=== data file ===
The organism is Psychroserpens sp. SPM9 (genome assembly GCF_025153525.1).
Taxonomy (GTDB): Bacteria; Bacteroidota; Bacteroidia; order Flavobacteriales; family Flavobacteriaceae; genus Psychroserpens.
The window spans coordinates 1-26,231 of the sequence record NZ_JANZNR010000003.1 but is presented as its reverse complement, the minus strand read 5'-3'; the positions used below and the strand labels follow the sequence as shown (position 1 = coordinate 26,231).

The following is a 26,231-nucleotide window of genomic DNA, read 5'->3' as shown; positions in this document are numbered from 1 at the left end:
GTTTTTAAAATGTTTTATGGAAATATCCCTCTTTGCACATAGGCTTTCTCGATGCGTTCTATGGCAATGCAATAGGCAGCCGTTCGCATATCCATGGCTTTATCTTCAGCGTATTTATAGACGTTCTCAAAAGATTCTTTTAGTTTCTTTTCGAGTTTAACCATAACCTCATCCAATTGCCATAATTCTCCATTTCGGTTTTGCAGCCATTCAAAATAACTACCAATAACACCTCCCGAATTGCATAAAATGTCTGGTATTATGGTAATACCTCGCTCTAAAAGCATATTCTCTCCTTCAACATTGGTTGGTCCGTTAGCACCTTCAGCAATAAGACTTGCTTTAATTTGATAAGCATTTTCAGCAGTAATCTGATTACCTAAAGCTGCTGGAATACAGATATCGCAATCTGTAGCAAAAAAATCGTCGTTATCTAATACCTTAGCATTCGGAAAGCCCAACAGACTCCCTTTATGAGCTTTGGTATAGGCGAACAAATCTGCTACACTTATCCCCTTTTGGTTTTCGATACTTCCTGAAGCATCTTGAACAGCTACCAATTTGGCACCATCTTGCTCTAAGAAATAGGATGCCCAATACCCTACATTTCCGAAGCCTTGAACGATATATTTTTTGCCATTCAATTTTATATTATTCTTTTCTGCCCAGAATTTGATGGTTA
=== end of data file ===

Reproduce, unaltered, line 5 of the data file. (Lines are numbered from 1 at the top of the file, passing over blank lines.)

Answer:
GTTTTTAAAATGTTTTATGGAAATATCCCTCTTTGCACATAGGCTTTCTCGATGCGTTCTATGGCAATGCAATAGGCAGCCGTTCGCATATCCATGGCTTTATCTTCAGCGTATTTATAGACGTTCTCAAAAGATTCTTTTAGTTTCTTTTCGAGTTTAACCATAACCTCATCCAATTGCCATAATTCTCCATTTCGGTTTTGCAGCCATTCAAAATAACTACCAATAACACCTCCCGAATTGCATAAAATGTCTGGTATTATGGTAATACCTCGCTCTAAAAGCATATTCTCTCCTTCAACATTGGTTGGTCCGTTAGCACCTTCAGCAATAAGACTTGCTTTAATTTGATAAGCATTTTCAGCAGTAATCTGATTACCTAAAGCTGCTGGAATACAGATATCGCAATCTGTAGCAAAAAAATCGTCGTTATCTAATACCTTAGCATTCGGAAAGCCCAACAGACTCCCTTTATGAGCTTTGGTATAGGCGAACAAATCTGCTACACTTATCCCCTTTTGGTTTTCGATACTTCCTGAAGCATCTTGAACAGCTACCAATTTGGCACCATCTTGCTCTAAGAAATAGGATGCCCAATACCCTACATTTCCGAAGCCTTGAACGATATATTTTTTGCCATTCAATTTTATATTATTCTTTTCTGCCCAGAATTTGATGGTTA